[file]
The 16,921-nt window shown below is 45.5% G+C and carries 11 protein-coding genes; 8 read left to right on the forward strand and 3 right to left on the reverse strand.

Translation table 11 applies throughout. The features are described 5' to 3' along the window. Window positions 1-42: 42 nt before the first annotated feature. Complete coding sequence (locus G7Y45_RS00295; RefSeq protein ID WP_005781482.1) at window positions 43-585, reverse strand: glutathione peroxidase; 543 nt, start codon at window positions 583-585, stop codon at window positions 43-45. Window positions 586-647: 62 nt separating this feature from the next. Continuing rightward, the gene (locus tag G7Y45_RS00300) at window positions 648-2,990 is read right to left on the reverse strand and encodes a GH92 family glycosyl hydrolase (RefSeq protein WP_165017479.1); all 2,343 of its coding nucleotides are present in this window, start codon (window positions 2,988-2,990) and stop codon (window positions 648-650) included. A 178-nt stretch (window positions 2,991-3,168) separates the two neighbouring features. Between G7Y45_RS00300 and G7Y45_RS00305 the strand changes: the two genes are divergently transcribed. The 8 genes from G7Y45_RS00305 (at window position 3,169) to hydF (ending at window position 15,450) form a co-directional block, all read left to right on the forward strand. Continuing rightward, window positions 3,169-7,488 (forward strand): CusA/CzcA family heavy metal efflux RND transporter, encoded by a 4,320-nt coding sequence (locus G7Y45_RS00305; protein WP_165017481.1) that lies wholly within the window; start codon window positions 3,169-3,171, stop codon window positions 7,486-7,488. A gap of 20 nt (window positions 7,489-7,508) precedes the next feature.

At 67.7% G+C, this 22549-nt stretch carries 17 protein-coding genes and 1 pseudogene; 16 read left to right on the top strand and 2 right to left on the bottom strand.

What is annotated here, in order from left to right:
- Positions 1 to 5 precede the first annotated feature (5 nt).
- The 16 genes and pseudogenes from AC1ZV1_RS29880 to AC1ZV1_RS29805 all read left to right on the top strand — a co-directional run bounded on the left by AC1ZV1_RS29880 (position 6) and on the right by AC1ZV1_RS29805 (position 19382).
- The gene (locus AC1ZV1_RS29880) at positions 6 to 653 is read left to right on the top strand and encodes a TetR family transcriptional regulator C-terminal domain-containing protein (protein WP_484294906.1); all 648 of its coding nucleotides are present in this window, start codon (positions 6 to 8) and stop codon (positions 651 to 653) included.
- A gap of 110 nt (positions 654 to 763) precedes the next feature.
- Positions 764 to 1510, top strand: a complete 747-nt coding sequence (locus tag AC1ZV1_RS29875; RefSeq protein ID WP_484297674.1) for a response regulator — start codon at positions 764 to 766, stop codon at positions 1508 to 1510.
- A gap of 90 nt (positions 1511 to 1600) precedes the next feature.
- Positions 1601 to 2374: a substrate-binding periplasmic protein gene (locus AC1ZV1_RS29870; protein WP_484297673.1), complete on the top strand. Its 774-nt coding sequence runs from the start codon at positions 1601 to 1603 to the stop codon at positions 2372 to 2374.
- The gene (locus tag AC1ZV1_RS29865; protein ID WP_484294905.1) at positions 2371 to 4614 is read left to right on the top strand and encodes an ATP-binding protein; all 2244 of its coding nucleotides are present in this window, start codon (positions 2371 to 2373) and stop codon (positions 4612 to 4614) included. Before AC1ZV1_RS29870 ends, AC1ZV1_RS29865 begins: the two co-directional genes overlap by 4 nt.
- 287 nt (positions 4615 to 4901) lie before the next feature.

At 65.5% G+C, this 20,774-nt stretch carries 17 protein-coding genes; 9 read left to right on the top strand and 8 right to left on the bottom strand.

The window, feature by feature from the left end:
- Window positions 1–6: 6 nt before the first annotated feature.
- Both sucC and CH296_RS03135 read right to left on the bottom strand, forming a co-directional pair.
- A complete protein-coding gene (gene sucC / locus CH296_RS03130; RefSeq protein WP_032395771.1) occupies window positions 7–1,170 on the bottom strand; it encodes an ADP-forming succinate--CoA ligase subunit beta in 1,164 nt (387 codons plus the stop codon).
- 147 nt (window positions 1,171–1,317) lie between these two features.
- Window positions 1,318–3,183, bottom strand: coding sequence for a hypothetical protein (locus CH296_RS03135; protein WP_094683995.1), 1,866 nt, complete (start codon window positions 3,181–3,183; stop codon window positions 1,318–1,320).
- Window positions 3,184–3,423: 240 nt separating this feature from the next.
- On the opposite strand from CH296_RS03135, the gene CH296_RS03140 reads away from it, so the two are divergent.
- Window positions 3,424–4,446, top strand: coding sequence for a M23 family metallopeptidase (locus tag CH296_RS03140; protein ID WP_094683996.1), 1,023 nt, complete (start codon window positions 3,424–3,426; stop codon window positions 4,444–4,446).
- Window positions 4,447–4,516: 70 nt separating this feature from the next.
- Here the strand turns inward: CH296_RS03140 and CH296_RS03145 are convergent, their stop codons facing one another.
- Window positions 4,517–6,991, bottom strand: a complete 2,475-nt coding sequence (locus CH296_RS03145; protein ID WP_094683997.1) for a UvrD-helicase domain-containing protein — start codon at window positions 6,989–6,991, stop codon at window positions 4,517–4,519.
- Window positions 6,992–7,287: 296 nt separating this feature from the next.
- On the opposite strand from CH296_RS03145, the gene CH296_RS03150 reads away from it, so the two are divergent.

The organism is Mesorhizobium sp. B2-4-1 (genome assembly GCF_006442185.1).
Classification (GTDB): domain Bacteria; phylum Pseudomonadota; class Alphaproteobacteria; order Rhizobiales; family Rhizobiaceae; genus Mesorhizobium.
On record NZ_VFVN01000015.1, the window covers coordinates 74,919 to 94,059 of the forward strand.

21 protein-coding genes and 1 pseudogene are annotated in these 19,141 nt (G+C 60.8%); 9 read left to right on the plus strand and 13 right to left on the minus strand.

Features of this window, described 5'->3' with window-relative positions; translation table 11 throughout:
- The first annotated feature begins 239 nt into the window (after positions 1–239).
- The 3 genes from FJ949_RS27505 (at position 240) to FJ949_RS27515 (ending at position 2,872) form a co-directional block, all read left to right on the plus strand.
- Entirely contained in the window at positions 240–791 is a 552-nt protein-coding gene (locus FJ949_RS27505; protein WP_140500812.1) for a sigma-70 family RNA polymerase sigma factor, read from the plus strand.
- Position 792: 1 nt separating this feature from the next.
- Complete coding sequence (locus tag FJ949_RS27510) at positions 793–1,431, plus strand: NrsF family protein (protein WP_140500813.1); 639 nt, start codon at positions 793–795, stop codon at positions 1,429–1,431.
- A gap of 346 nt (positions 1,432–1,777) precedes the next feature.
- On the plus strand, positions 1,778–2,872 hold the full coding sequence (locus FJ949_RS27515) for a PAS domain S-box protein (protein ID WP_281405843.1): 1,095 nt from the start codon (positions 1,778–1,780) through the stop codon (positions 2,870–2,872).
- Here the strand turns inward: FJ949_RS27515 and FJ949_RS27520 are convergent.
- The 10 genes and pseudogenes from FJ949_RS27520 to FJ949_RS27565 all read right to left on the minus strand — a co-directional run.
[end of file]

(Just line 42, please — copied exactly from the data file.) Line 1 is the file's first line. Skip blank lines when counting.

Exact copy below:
- The 10 genes and pseudogenes from FJ949_RS27520 to FJ949_RS27565 all read right to left on the minus strand — a co-directional run.